On October 31, 1517, a Roman Catholic monk named Martin Luther nailed 95 theses to the Castle Church door in Wittenberg, Germany with the intention of provoking a conversation and protesting the abuses and corruptions of the Medieval Catholic Church. This was reform, not revolt. That action sparked the most important reformation in the last 2,000 years of church history.
The protest spread like wildfire throughout Europe and England, against fierce opposition. Though it involved political, social, and intellectual factors, the Protestant Reformation was profoundly and definitively theological. And though the primary ‘Reformers’ each had many flaws as they struggled toward biblical assurance and faith, they laid the path for the recovery of the biblical gospel.
The great issue was the nature of the gospel. How can we be right with God: what does it mean to be justified by faith? The gospel not only announces what Christ has done but how the benefits of his word are made real in the lives of individuals and the church. Over time, the contribution of the reformation has been summarized with five interconnected statements, often called "The 5 Solas" (because sola is the latin word for "alone").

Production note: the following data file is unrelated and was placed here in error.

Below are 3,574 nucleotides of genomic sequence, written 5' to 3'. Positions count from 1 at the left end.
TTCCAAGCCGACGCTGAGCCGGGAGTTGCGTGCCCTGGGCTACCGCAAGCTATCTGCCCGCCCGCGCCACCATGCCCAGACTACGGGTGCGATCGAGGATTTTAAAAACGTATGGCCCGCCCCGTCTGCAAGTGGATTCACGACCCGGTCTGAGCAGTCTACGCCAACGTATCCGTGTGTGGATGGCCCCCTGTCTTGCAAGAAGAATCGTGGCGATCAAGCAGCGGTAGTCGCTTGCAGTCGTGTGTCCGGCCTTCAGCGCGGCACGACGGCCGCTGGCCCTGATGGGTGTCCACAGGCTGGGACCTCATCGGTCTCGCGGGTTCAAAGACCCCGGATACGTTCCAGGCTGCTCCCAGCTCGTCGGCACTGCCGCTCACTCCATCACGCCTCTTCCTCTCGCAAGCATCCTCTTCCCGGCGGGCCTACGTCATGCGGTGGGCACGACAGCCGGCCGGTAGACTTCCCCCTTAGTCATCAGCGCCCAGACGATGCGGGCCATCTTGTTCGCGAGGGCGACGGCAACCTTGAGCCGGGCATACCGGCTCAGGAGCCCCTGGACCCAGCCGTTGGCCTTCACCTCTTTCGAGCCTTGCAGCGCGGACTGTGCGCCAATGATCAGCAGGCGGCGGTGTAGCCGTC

• Grace alone (Sola gratia) — how can a person be right with God?
• Christ alone (Solus Christus) — how does this grace come to us?
• Scripture alone (Sola Scriptura) — how do we find the real Christ?
• Faith alone (Sola fide) — what is our part in response to Christ
• Glory alone (Soli Deo gloria) — all our salvation comes from God and is for his glory.
So what does all this mean for us? This is not arcane history. As this year is the 500th anniversary of the reformation, we want to rediscover and revive these treasures and beg God to revive us again.